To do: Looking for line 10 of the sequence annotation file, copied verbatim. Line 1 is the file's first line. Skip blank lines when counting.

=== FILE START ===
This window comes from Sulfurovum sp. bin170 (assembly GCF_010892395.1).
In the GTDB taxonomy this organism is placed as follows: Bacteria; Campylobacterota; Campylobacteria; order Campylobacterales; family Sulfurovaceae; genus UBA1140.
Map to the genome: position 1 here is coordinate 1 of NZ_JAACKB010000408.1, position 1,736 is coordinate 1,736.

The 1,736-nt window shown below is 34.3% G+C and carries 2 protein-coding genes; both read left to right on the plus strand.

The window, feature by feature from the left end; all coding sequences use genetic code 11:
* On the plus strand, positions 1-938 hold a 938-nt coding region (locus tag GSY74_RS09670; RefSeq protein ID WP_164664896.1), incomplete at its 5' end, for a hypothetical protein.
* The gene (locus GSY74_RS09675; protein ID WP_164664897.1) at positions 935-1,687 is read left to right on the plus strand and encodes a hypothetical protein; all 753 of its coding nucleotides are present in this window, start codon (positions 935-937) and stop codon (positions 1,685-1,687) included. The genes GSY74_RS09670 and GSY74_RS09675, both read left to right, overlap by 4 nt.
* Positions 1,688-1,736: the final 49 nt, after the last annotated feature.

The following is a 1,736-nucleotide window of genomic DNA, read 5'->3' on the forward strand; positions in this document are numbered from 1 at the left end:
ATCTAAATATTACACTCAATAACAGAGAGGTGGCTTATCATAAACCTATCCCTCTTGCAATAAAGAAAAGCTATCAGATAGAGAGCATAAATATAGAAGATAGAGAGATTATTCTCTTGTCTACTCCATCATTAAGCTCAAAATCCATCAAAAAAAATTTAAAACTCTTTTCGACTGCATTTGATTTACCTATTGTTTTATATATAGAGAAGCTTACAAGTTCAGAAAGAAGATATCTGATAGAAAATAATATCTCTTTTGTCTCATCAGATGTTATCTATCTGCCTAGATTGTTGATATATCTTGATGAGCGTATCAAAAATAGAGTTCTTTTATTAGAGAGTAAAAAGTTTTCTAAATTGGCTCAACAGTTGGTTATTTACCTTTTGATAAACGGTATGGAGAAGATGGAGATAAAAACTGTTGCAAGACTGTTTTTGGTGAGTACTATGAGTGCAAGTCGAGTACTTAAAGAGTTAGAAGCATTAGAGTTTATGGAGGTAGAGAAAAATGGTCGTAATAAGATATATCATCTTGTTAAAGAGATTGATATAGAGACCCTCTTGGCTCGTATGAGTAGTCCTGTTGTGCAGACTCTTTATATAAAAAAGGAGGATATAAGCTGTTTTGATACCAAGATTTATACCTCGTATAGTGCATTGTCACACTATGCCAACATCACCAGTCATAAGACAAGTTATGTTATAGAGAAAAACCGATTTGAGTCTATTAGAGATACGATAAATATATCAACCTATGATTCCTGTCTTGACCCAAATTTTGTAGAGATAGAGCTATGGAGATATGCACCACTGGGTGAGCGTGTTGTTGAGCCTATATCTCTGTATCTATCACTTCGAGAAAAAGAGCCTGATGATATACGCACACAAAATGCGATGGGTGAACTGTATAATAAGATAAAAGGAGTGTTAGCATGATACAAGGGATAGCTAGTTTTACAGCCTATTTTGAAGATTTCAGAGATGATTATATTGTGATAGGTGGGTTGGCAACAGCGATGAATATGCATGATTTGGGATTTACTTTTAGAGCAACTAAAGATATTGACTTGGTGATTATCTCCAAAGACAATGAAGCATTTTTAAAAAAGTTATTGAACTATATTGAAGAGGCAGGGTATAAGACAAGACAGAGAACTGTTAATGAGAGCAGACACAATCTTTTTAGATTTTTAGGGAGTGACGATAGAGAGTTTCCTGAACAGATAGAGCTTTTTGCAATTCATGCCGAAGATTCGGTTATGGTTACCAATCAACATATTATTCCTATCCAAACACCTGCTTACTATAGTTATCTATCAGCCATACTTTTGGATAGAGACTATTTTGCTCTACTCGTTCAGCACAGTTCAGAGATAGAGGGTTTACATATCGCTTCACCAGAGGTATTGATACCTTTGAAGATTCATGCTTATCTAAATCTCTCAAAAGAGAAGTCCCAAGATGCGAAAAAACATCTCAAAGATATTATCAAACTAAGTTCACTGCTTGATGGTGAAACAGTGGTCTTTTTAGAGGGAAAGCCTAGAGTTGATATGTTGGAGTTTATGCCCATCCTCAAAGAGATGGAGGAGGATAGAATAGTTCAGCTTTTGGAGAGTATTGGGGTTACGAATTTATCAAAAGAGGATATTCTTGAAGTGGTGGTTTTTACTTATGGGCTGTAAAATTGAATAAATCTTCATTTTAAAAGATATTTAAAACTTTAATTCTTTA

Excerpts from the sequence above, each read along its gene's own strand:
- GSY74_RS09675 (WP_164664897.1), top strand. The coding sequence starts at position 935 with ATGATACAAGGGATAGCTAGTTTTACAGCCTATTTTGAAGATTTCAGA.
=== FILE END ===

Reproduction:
ATCTAAATATTACACTCAATAACAGAGAGGTGGCTTATCATAAACCTATCCCTCTTGCAATAAAGAAAAGCTATCAGATAGAGAGCATAAATATAGAAGATAGAGAGATTATTCTCTTGTCTACTCCATCATTAAGCTCAAAATCCATCAAAAAAAATTTAAAACTCTTTTCGACTGCATTTGATTTACCTATTGTTTTATATATAGAGAAGCTTACAAGTTCAGAAAGAAGATATCTGATAGAAAATAATATCTCTTTTGTCTCATCAGATGTTATCTATCTGCCTAGATTGTTGATATATCTTGATGAGCGTATCAAAAATAGAGTTCTTTTATTAGAGAGTAAAAAGTTTTCTAAATTGGCTCAACAGTTGGTTATTTACCTTTTGATAAACGGTATGGAGAAGATGGAGATAAAAACTGTTGCAAGACTGTTTTTGGTGAGTACTATGAGTGCAAGTCGAGTACTTAAAGAGTTAGAAGCATTAGAGTTTATGGAGGTAGAGAAAAATGGTCGTAATAAGATATATCATCTTGTTAAAGAGATTGATATAGAGACCCTCTTGGCTCGTATGAGTAGTCCTGTTGTGCAGACTCTTTATATAAAAAAGGAGGATATAAGCTGTTTTGATACCAAGATTTATACCTCGTATAGTGCATTGTCACACTATGCCAACATCACCAGTCATAAGACAAGTTATGTTATAGAGAAAAACCGATTTGAGTCTATTAGAGATACGATAAATATATCAACCTATGATTCCTGTCTTGACCCAAATTTTGTAGAGATAGAGCTATGGAGATATGCACCACTGGGTGAGCGTGTTGTTGAGCCTATATCTCTGTATCTATCACTTCGAGAAAAAGAGCCTGATGATATACGCACACAAAATGCGATGGGTGAACTGTATAATAAGATAAAAGGAGTGTTAGCATGATACAAGGGATAGCTAGTTTTACAGCCTATTTTGAAGATTTCAGAGATGATTATATTGTGATAGGTGGGTTGGCAACAGCGATGAATATGCATGATTTGGGATTTACTTTTAGAGCAACTAAAGATATTGACTTGGTGATTATCTCCAAAGACAATGAAGCATTTTTAAAAAAGTTATTGAACTATATTGAAGAGGCAGGGTATAAGACAAGACAGAGAACTGTTAATGAGAGCAGACACAATCTTTTTAGATTTTTAGGGAGTGACGATAGAGAGTTTCCTGAACAGATAGAGCTTTTTGCAATTCATGCCGAAGATTCGGTTATGGTTACCAATCAACATATTATTCCTATCCAAACACCTGCTTACTATAGTTATCTATCAGCCATACTTTTGGATAGAGACTATTTTGCTCTACTCGTTCAGCACAGTTCAGAGATAGAGGGTTTACATATCGCTTCACCAGAGGTATTGATACCTTTGAAGATTCATGCTTATCTAAATCTCTCAAAAGAGAAGTCCCAAGATGCGAAAAAACATCTCAAAGATATTATCAAACTAAGTTCACTGCTTGATGGTGAAACAGTGGTCTTTTTAGAGGGAAAGCCTAGAGTTGATATGTTGGAGTTTATGCCCATCCTCAAAGAGATGGAGGAGGATAGAATAGTTCAGCTTTTGGAGAGTATTGGGGTTACGAATTTATCAAAAGAGGATATTCTTGAAGTGGTGGTTTTTACTTATGGGCTGTAAAATTGAATAAATCTTCATTTTAAAAGATATTTAAAACTTTAATTCTTTA